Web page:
First, there is growing interest in so-called diamond open access, in which journals charge neither publication fees nor access charges. Costs are covered by other means – through sponsorship by a learned society, for instance, through endowments, or by means of government grants. OA advocates frequently cite as a model here SciELO – the publicly-funded Latin American co-operative publishing platform. SciELO, they point out, offers a cheaper alternative to the model emerging in the North (SciELO costs are estimated at $90 per article). Given the traction that pay-to-publish has now acquired, however, diamond OA could struggle to gain mindshare.

The second development to note is the reinvigorated preprint movement. As I write this, new services like bioRxiv, SocArXiv, EarthArXiv, and PsyArXiv are emerging on an almost weekly basis. (It is worth noting that bioRxiv is essentially the preprint server Varmus wanted to introduce 18 years ago.

Potentially, preprint servers could deliver on all three OA promises – i.e. provide a faster, cheaper, and fairer system for sharing research. Indeed, in theory, they could make the traditional journal redundant, and so deliver very significant cost savings (it is estimated that it costs just $7 per paper to post and host on arXiv).

On the other hand, papers deposited in preprint servers are invariably later submitted to legacy journals, if only in order to meet the demands of P&T committees. In a gold OA world, this would mean authors were still confronted with high publishing fees. So, it is not obvious that preprint servers will deliver the cost reductions that are essential if the developing world is to become an equal partner in the OA world.

We need also to view OA against the backdrop of a larger drive for openness. Not only does open access now encompass monographs as well as research papers (which presents a new set of problems), but we have also seen the emergence of the open data and OER movements, along with the broader open science movement. Looking further out, there are also the commons/commoning movements. All these movements are products of the internet, and they were all initially infused with a belief that some areas of human endeavour should be based on public rather than private goods.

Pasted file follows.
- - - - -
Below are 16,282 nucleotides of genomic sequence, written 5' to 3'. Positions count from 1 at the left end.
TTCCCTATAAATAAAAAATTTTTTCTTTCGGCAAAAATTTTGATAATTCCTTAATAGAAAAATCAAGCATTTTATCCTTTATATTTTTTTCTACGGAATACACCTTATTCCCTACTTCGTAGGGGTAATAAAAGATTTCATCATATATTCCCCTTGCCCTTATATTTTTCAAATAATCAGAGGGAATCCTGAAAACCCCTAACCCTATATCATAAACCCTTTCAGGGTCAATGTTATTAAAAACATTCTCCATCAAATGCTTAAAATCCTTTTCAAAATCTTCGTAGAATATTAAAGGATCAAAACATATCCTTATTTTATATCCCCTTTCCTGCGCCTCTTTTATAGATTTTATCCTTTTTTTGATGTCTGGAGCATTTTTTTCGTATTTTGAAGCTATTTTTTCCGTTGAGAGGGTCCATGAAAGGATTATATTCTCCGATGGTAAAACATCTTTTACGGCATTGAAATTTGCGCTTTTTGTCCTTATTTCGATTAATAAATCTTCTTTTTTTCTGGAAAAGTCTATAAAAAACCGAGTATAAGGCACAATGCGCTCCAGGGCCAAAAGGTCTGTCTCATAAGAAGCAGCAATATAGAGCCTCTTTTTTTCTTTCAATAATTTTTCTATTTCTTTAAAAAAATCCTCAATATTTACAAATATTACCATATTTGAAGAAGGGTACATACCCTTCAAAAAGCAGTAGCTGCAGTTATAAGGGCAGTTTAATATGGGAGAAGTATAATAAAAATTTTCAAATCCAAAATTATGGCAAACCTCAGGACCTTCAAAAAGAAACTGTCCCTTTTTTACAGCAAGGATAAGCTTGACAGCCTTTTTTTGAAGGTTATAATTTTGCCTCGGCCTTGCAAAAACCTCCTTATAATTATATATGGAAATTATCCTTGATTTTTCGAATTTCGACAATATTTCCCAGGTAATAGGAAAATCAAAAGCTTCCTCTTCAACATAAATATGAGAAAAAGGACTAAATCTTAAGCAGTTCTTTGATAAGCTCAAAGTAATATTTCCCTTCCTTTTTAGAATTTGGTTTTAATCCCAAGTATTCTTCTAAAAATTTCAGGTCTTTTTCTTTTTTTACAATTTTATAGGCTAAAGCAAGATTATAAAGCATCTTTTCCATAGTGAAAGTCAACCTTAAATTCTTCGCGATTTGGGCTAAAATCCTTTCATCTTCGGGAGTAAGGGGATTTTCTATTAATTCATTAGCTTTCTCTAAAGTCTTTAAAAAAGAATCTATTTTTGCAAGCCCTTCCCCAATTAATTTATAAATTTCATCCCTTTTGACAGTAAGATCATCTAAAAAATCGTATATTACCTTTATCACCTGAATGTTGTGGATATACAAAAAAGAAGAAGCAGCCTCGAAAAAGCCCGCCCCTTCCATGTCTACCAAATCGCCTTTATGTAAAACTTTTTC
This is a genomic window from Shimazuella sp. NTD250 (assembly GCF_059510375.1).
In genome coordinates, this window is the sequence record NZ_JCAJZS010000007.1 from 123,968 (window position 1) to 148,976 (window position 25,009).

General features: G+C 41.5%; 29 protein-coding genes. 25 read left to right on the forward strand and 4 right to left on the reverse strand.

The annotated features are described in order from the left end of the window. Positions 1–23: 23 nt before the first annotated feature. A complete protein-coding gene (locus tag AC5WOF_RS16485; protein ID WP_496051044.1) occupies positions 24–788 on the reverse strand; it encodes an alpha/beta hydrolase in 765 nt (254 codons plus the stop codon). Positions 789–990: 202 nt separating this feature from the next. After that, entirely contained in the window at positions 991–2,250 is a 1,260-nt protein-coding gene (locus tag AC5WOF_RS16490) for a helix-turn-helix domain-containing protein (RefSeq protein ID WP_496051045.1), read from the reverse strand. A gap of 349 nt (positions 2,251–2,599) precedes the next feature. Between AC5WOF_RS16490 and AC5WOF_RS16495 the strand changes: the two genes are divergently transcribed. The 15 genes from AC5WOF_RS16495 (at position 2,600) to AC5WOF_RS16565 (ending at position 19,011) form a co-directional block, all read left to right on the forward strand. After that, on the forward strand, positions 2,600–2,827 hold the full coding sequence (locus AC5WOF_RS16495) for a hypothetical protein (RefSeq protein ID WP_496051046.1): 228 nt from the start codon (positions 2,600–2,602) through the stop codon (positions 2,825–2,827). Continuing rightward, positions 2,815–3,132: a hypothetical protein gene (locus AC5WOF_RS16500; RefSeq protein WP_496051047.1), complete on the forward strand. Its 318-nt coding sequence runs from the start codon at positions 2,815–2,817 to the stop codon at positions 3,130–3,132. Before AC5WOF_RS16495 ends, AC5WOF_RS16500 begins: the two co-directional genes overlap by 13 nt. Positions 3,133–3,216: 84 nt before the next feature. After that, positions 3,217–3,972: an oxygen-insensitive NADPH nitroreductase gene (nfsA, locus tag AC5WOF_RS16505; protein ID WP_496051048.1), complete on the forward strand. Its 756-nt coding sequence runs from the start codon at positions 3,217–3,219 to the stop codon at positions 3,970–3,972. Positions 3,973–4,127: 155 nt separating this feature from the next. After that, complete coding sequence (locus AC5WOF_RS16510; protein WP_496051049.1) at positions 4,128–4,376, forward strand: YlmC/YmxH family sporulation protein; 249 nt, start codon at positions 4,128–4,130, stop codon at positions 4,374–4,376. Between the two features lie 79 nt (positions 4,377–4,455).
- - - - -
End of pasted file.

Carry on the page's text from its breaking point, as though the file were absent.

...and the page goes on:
The challenge all these movements face, however, is that we live at a time when neoliberalism – and a belief in the primacy of the market – dominates both public discourse and public policy. What the experience of the OA movement has taught us is that while alternative solutions intended to operate outside the straightjacket of the market are highly desirable (and highly desired), they are difficult to sustain. Public goods are constantly vulnerable to subversion, marginalisation and/or privatisation by commercial interests. It does not help that some open advocates have sought to promote their cause by promising it will provide commercial benefits as much as non-monetary social value. And when it comes to competing in markets the North continues to enjoy inherited advantages.

Further complicating the picture, powerful global companies like Facebook and Google now manage and control much of the information flow on the Web. Amongst other things, this means that making content freely available on the internet does not necessarily make it visible. We should not doubt that more and more OA content will become available online, but it will increasingly be swamped by the tide of non-research information flooding the network. Locating relevant material, therefore, will become ever more difficult, and will create a growing need for specialist pay-to-find discovery services. Those wishing to participate in the common intellectual conversation who cannot afford such services will be at a disadvantage.

Finally, we could note that the Web has created the so-called “platform economy”, exemplified by for-profit services like Uber and Airbnb. This is the direction that scholarly communication is now taking, with commercial repository services like SSRN, and paper sharing platforms like Mendeley, ResearchGate and Academia.edu leading the charge. Amongst other things, these platforms will aim to capture usage data and sell it back to the research community, with researchers themselves (rather than their research) becoming the product. The implications of this are not entirely clear today, but such services are unlikely to narrow the North/South knowledge divide, not least because the paywalls that the OA movement has spent the last fifteen years trying to pull down look set to be replaced by new ones.

Our conclusion has therefore to be that while most research looks set to become freely available, it is far from clear that OA will level the playing field, or lead to a more cost-effective scholarly communication system. This is unwelcome news for researchers in the global South.

Friday, December 22, 2017

Realising the BOAI vision, by disengaging from voluntary servitude

This year marks the 15th anniversary of the Budapest Open Access Initiative (BOAI), the meeting that led to the launch of the open access movement, and which defined open access thus: